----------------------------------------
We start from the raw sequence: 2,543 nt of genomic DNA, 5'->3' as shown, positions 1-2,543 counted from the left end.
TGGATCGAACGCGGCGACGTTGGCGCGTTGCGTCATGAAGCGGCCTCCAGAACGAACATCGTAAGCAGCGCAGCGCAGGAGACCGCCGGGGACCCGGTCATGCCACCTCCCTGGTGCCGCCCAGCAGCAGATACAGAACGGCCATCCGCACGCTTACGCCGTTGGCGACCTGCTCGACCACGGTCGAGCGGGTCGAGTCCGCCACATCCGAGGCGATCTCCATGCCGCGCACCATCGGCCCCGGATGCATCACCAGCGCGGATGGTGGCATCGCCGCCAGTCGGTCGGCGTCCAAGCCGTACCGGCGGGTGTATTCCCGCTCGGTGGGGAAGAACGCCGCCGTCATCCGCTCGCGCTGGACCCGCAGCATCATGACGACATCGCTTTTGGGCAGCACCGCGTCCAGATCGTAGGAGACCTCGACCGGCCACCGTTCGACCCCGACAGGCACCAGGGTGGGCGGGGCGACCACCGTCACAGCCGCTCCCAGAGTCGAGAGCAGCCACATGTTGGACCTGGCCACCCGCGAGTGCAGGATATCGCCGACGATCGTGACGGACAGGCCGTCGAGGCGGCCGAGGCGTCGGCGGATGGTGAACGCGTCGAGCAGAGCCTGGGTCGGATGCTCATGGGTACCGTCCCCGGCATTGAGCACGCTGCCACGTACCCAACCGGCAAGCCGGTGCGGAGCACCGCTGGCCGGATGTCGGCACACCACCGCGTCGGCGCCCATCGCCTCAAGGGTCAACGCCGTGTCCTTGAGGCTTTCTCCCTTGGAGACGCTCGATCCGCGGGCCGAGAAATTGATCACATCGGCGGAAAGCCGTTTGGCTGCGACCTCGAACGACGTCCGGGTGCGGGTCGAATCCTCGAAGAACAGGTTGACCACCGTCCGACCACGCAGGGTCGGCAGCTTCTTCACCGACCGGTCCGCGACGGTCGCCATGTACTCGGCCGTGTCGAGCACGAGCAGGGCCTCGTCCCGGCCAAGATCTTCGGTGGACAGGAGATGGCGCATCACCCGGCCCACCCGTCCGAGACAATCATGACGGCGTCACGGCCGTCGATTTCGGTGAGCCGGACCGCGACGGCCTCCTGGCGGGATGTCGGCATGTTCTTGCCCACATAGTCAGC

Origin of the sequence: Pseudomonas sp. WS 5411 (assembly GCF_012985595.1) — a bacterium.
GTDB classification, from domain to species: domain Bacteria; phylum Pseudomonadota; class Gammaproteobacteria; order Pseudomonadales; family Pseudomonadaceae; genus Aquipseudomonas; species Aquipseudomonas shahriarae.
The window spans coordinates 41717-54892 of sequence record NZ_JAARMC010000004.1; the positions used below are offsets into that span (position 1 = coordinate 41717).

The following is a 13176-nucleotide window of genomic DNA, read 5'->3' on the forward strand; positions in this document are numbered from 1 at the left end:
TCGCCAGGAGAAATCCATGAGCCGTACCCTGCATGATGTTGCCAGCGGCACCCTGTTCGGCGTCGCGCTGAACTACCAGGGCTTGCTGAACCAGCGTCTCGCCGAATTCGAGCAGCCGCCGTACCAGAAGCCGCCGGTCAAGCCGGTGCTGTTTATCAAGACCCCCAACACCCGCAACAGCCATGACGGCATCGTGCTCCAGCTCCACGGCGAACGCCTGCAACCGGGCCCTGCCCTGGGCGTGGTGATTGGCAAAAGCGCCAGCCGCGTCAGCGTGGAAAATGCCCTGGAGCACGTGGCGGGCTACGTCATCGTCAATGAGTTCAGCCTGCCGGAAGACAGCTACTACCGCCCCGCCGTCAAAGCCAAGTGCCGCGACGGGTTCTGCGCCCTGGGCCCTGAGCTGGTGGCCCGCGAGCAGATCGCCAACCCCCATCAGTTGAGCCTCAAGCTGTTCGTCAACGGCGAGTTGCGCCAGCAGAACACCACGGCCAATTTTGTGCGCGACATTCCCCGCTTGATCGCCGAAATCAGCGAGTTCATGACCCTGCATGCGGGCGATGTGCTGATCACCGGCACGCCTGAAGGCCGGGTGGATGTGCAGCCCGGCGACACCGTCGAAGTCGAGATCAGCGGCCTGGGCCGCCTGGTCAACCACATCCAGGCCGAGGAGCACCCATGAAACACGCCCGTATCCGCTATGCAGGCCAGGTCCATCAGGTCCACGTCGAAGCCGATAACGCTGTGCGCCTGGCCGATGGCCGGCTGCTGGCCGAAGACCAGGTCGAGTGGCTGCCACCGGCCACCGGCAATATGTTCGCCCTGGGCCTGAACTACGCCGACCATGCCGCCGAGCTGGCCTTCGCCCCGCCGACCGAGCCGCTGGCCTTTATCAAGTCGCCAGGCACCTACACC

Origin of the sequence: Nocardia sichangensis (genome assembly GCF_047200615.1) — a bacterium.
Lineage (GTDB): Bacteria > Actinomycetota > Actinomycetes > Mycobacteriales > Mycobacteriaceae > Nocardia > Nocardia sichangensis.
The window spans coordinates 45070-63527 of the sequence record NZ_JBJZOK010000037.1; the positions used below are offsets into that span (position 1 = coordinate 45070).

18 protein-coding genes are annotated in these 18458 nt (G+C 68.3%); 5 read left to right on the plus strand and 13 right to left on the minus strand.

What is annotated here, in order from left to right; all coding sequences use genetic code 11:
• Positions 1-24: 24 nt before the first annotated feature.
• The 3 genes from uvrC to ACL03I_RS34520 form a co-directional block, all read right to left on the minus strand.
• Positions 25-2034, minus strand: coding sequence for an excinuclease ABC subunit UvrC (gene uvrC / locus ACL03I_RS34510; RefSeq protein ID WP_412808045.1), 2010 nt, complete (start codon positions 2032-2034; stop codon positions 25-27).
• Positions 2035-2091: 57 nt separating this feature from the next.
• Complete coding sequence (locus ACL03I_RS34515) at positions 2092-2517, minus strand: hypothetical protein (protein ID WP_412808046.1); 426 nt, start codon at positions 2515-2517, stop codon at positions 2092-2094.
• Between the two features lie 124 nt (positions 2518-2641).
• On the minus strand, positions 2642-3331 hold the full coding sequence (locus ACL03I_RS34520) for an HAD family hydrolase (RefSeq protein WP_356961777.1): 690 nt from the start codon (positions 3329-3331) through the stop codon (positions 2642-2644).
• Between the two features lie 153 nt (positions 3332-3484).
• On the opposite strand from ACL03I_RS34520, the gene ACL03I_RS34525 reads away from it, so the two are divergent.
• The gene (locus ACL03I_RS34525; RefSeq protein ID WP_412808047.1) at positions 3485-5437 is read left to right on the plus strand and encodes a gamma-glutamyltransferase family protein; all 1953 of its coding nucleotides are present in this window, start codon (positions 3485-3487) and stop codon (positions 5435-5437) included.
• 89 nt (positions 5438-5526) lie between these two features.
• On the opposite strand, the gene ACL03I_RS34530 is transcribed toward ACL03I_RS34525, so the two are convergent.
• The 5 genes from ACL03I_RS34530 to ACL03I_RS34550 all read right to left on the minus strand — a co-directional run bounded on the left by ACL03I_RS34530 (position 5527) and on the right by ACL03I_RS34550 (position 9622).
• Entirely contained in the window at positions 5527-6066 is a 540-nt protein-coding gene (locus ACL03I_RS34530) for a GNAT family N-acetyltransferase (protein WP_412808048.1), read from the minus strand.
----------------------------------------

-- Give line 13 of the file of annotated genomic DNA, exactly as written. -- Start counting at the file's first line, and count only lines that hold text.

• Positions 1-24: 24 nt before the first annotated feature.